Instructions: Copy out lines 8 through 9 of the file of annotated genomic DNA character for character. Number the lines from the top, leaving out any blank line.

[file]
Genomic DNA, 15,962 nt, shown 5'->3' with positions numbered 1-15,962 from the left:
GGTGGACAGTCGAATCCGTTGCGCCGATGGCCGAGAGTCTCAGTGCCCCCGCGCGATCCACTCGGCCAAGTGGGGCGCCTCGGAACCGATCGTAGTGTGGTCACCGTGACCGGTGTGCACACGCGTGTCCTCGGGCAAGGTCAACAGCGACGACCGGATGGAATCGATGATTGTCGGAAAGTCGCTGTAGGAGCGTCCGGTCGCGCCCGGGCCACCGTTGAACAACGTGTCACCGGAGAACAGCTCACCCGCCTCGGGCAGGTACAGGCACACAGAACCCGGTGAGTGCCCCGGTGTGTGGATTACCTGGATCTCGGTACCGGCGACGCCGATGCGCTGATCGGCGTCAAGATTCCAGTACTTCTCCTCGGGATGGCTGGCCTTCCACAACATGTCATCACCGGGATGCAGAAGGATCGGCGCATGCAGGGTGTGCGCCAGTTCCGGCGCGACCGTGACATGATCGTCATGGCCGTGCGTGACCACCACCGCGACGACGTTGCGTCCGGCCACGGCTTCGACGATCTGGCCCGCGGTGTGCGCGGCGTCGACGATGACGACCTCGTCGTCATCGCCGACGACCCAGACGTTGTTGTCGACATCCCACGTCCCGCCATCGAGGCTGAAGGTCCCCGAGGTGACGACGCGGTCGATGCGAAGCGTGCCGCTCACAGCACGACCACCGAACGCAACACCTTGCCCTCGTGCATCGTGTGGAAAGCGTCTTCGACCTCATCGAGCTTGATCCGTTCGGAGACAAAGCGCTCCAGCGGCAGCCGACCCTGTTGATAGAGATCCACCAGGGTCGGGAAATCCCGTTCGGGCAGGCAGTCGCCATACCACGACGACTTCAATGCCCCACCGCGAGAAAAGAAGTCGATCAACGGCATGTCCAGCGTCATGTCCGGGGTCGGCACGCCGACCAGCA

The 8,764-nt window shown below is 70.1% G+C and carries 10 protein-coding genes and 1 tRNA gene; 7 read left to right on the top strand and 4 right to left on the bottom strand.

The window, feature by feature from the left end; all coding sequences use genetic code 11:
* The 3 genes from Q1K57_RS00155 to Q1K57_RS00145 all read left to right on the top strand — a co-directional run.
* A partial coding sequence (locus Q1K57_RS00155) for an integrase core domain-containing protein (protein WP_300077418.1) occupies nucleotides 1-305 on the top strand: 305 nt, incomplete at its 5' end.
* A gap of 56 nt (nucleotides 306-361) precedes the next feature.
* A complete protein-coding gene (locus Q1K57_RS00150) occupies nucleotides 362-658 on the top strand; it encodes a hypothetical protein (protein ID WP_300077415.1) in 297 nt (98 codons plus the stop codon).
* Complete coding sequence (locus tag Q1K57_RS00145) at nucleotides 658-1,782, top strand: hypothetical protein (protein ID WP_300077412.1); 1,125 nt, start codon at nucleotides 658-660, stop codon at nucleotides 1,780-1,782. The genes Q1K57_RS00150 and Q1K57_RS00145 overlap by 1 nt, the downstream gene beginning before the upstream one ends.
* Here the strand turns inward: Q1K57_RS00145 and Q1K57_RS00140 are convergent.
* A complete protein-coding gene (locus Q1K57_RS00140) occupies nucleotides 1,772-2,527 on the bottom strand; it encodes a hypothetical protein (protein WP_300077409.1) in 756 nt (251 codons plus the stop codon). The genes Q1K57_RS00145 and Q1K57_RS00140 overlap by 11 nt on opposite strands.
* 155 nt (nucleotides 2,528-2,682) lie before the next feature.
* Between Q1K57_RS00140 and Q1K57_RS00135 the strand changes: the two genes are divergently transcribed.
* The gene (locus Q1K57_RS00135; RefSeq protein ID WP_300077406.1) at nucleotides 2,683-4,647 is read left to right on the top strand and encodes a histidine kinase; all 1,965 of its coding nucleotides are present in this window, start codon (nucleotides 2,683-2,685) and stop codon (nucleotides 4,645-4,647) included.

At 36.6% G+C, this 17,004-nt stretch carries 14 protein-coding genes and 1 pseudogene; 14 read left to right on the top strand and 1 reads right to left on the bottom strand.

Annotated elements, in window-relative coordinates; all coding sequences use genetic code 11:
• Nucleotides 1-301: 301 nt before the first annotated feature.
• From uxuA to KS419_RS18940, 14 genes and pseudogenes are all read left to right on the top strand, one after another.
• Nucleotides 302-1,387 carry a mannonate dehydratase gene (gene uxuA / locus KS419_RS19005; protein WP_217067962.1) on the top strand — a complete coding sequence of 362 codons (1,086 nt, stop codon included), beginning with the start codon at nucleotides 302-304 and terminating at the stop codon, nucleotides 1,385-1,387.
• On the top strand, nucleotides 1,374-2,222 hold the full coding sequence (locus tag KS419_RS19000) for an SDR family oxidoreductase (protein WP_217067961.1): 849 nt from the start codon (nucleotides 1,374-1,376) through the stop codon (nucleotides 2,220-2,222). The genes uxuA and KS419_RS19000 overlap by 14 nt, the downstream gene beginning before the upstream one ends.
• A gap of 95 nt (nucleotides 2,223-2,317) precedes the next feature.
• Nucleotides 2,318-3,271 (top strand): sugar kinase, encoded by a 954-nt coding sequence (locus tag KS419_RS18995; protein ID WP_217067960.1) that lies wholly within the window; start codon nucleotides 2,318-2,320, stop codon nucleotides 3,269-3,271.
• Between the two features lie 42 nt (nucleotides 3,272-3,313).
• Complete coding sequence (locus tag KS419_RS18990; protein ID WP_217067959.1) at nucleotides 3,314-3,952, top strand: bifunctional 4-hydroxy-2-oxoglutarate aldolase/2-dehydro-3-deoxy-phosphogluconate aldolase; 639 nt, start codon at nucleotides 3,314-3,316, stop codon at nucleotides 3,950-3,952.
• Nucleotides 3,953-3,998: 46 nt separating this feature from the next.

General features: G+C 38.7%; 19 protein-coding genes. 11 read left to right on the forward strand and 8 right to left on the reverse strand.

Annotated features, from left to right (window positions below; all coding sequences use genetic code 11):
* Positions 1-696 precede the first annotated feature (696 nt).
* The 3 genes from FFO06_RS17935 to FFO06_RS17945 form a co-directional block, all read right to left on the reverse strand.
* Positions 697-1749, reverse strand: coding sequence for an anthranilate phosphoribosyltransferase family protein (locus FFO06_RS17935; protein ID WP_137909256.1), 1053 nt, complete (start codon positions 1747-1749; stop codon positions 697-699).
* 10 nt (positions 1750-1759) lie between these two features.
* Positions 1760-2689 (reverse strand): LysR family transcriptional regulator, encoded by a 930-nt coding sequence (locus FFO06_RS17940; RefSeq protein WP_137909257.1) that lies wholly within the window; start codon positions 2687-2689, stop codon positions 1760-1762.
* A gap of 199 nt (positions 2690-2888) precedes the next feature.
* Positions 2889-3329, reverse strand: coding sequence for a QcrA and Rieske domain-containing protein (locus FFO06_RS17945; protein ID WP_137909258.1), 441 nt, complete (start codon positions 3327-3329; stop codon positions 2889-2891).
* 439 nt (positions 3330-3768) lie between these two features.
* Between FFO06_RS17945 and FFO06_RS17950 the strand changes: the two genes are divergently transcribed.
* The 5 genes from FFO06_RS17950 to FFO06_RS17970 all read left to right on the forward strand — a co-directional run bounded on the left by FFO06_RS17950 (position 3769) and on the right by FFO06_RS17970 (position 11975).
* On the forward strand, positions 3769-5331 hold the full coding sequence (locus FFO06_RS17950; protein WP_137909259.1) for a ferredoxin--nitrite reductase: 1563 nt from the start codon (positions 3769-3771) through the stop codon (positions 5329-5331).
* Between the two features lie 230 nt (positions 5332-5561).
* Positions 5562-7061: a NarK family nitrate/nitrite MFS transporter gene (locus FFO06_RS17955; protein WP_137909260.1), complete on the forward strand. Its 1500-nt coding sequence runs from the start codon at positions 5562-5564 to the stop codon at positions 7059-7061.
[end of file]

* A complete protein-coding gene (locus Q1K57_RS00150) occupies nucleotides 362-658 on the top strand; it encodes a hypothetical protein (protein ID WP_300077415.1) in 297 nt (98 codons plus the stop codon).
* Complete coding sequence (locus tag Q1K57_RS00145) at nucleotides 658-1,782, top strand: hypothetical protein (protein ID WP_300077412.1); 1,125 nt, start codon at nucleotides 658-660, stop codon at nucleotides 1,780-1,782. The genes Q1K57_RS00150 and Q1K57_RS00145 overlap by 1 nt, the downstream gene beginning before the upstream one ends.